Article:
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927-Unit Mixed-Use Project Planned For Union Market Area

by UrbanTurf Staff

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Rendering of Market Terminal. Click to enlarge.

The new residential projects just keep coming to Union Market.

Kettler filed plans Monday morning for a six-building, mixed-use development that will include residential, retail, and office uses. The project, which will be constructed in two phases, could bring a total of 927 residential units to the area just west of Union Market.

The development is proposed for 300, 325 and 350 Morse Street NE (map), and is designed by R2:L Architects. The proposal would raze the existing buildings at the site, including those occupied by the markets Sam Wang’s and Kang’s Farm.

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Another look at Union Market. Click to enlarge.

Here is a breakdown of the buildings at the new project:

  • Building A1 — An 11-story building with 450 residential units, ground floor retail, and three-levels of parking.
  • Building A2 — As proposed, a six-story building with approximately 150 residential units.
  • Building B — A six-story building with 125 units and ground-floor retail.
  • Building C1 — A high-rise office building with retail.
  • Building C2 — A residential tower with around 250 units and ground-floor retail.
  • Building D — A 130-foot office building with retail.

The first phase of the project would consist of the construction of buildings A1, B and C1. The second phase would include buildings A2, C2 and D.

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Aerial view of planned project. Click to enlarge.

By our count, this brings the total number of residential units on the boards for the Union Market area to over 2,000; if you include the residences that will be part of the Gallaudet redevelopment, that number jumps over 3,000. It is probably time to update this article.

More renderings of the proposed development:

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Click to enlarge.
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Click to enlarge.
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Click to enlarge.
300, 325 and 350 Morse Street NE

This article originally published at http://dc.urbanturf.com/articles/blog/927-unit_mixed-use_project_planned_for_union_market_area/10535

6 Comments

  1. Eponymous said at 12:35 pm on Monday November 2, 2015:

    I am very excited about the development around the NoMA Metro, but this design is terrible. The least they could have done is borrow from the more industrial/warehouse-type designs that other developers have been using around the Market.

    This just looks like Ballston.

  1. Bill Panici said at 2:27 pm on Monday November 2, 2015:

    My feelings exactly.  Seems like a megalith and directly over multiple train tracks. Feels totally depersonalized.  Not for me.

  1. skidrowedc@gmail.com said at 3:31 pm on Monday November 2, 2015:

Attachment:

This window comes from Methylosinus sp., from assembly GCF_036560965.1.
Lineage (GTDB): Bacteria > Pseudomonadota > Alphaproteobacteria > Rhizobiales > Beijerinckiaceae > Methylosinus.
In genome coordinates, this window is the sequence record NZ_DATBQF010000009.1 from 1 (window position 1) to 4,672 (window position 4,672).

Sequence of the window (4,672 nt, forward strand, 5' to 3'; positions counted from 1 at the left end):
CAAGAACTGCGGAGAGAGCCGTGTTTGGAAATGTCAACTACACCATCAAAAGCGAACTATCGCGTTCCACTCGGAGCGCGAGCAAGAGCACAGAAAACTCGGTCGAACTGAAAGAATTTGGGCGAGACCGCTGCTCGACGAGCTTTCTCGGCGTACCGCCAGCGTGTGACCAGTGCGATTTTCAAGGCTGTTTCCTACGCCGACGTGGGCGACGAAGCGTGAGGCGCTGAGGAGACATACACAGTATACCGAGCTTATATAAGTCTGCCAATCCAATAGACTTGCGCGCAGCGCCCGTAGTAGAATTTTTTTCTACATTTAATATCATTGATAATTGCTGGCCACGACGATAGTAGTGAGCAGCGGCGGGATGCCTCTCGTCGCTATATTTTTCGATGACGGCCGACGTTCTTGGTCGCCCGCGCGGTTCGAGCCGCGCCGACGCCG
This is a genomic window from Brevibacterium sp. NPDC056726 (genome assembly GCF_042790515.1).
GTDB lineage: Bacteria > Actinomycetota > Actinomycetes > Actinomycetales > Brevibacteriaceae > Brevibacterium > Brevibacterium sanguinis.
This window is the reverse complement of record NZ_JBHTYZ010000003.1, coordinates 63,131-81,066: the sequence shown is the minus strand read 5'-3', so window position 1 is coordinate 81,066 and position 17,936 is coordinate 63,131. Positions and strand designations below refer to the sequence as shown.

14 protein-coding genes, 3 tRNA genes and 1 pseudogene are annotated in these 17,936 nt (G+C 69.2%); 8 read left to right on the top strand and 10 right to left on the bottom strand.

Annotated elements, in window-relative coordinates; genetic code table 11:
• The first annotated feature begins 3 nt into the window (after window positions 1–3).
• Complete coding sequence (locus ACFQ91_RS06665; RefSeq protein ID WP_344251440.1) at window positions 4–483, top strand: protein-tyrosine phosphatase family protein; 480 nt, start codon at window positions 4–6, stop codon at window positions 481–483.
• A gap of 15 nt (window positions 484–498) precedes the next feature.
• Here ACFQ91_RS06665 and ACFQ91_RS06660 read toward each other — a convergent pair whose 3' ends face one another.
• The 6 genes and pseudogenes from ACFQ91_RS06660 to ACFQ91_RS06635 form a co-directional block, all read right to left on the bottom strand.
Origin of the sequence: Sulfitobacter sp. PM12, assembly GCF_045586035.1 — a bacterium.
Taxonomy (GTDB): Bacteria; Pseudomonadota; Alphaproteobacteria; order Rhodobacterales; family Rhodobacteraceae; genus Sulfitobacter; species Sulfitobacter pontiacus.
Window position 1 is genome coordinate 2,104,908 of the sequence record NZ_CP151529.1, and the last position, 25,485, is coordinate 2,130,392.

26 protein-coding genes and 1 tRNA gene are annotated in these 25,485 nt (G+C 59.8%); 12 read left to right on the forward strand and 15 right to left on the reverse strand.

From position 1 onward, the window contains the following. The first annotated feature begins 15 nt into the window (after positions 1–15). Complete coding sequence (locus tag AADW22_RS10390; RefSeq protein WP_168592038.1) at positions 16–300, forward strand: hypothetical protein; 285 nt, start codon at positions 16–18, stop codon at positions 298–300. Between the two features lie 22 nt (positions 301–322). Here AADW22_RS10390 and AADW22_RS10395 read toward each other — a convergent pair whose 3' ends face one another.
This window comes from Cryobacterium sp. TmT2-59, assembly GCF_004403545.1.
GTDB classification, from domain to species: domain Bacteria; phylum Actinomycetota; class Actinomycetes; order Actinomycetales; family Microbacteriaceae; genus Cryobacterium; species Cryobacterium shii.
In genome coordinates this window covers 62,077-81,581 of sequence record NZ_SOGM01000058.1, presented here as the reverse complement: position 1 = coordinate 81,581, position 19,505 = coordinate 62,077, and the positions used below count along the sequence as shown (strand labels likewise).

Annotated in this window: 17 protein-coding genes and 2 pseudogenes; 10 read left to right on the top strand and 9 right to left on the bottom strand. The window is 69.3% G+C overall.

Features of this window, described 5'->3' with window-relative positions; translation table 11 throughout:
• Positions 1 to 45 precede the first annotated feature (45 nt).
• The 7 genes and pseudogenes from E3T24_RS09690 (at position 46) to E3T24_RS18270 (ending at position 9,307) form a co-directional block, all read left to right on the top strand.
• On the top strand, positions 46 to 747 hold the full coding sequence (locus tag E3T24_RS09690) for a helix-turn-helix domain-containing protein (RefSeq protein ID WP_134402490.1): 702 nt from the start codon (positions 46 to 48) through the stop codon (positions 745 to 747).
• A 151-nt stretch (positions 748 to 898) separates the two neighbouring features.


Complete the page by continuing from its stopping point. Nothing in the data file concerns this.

It does feel as if the curvilinear tower is sucking all the budget and design energy from the rest of the complex. Thus, I suppose, the Ballston comparison, although I don’t think it’s THAT dull, what with the train tracks and grade changes.  But the basics of the master plan are extremely promising.  Buildings/wings of different heights!  Some curves! Potential for a great mostly-pedestrian enclave!  Terrific connection to Florida Avenue!  These are all highly commendable, and appear well-considered and integrated.

    I don’t know that the façade design needs to be more “industrial” (whatever that means, when applied to overtly non-industrial buildings).  But it does need to be more interesting, especially the lower buildings.  The curvilinear tower’s interest can come from purely architectural forms, but perhaps the lower buildings could develop interest via architectural ornamentation. R2L architects came from Esocoff, who did many modern-ornamentation experiments.  Maybe this is the time to revive that direction.

  1. ErickS said at 3:50 pm on Monday November 2, 2015:

    The red curvy building is terrible and so cheap looknig!  And who even knew you could make a red curvy building look boring!

  1. Nathaniel Martin said at 10:55 am on Tuesday November 3, 2015:

    As usual, I agree almost entirely with skidrowedc, though I would underscore the fact that there REALLY needs to be more thought given to the design of the boxy buildings. You can’t just rely on the curvy building to carry all the aesthetic weight. To me, it is not the curvy red building but the surrounding dumb boxes that look cheap. The whole project needs more integration, more nuance, more finesse. Details can make or break any building, but especially here. I am not sure that adding ornamentation is the answer—I’d rather see more skillful composition, more depth in the facades of the boxy buildings, more attention to creating a holistic group of buildings.

  1. Eponymous said at 11:33 am on Thursday November 5, 2015:

    Yeah - love the idea of a curvy building. Would love to see some innovative post-modern buildings in D.C., though something tells me people would lose their minds if a developer tried that.

    Hate the execution here. The long, rectangular building is even worse. Possibly the most boring proposed building I’ve seen—and that’s saying a lot in D.C.

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